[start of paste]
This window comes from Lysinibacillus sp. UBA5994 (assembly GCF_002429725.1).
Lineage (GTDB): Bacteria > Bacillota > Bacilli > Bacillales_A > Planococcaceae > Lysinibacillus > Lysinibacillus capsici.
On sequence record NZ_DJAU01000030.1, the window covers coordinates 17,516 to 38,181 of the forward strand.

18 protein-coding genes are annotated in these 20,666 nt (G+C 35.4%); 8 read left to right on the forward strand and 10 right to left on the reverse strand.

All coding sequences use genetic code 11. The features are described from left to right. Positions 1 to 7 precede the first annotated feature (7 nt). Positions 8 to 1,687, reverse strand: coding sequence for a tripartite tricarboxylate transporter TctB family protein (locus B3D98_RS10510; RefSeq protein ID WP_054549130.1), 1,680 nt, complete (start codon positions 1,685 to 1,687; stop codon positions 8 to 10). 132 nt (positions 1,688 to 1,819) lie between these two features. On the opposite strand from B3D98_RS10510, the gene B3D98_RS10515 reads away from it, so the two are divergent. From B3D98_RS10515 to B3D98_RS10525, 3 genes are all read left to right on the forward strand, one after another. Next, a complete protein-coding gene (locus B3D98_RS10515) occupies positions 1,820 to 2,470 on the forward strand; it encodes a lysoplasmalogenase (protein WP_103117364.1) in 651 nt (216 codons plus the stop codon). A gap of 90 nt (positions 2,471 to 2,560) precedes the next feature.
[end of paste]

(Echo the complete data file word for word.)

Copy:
This window comes from Lysinibacillus sp. UBA5994 (assembly GCF_002429725.1).
Lineage (GTDB): Bacteria > Bacillota > Bacilli > Bacillales_A > Planococcaceae > Lysinibacillus > Lysinibacillus capsici.
On sequence record NZ_DJAU01000030.1, the window covers coordinates 17,516 to 38,181 of the forward strand.

18 protein-coding genes are annotated in these 20,666 nt (G+C 35.4%); 8 read left to right on the forward strand and 10 right to left on the reverse strand.

All coding sequences use genetic code 11. The features are described from left to right. Positions 1 to 7 precede the first annotated feature (7 nt). Positions 8 to 1,687, reverse strand: coding sequence for a tripartite tricarboxylate transporter TctB family protein (locus B3D98_RS10510; RefSeq protein ID WP_054549130.1), 1,680 nt, complete (start codon positions 1,685 to 1,687; stop codon positions 8 to 10). 132 nt (positions 1,688 to 1,819) lie between these two features. On the opposite strand from B3D98_RS10510, the gene B3D98_RS10515 reads away from it, so the two are divergent. From B3D98_RS10515 to B3D98_RS10525, 3 genes are all read left to right on the forward strand, one after another. Next, a complete protein-coding gene (locus B3D98_RS10515) occupies positions 1,820 to 2,470 on the forward strand; it encodes a lysoplasmalogenase (protein WP_103117364.1) in 651 nt (216 codons plus the stop codon). A gap of 90 nt (positions 2,471 to 2,560) precedes the next feature.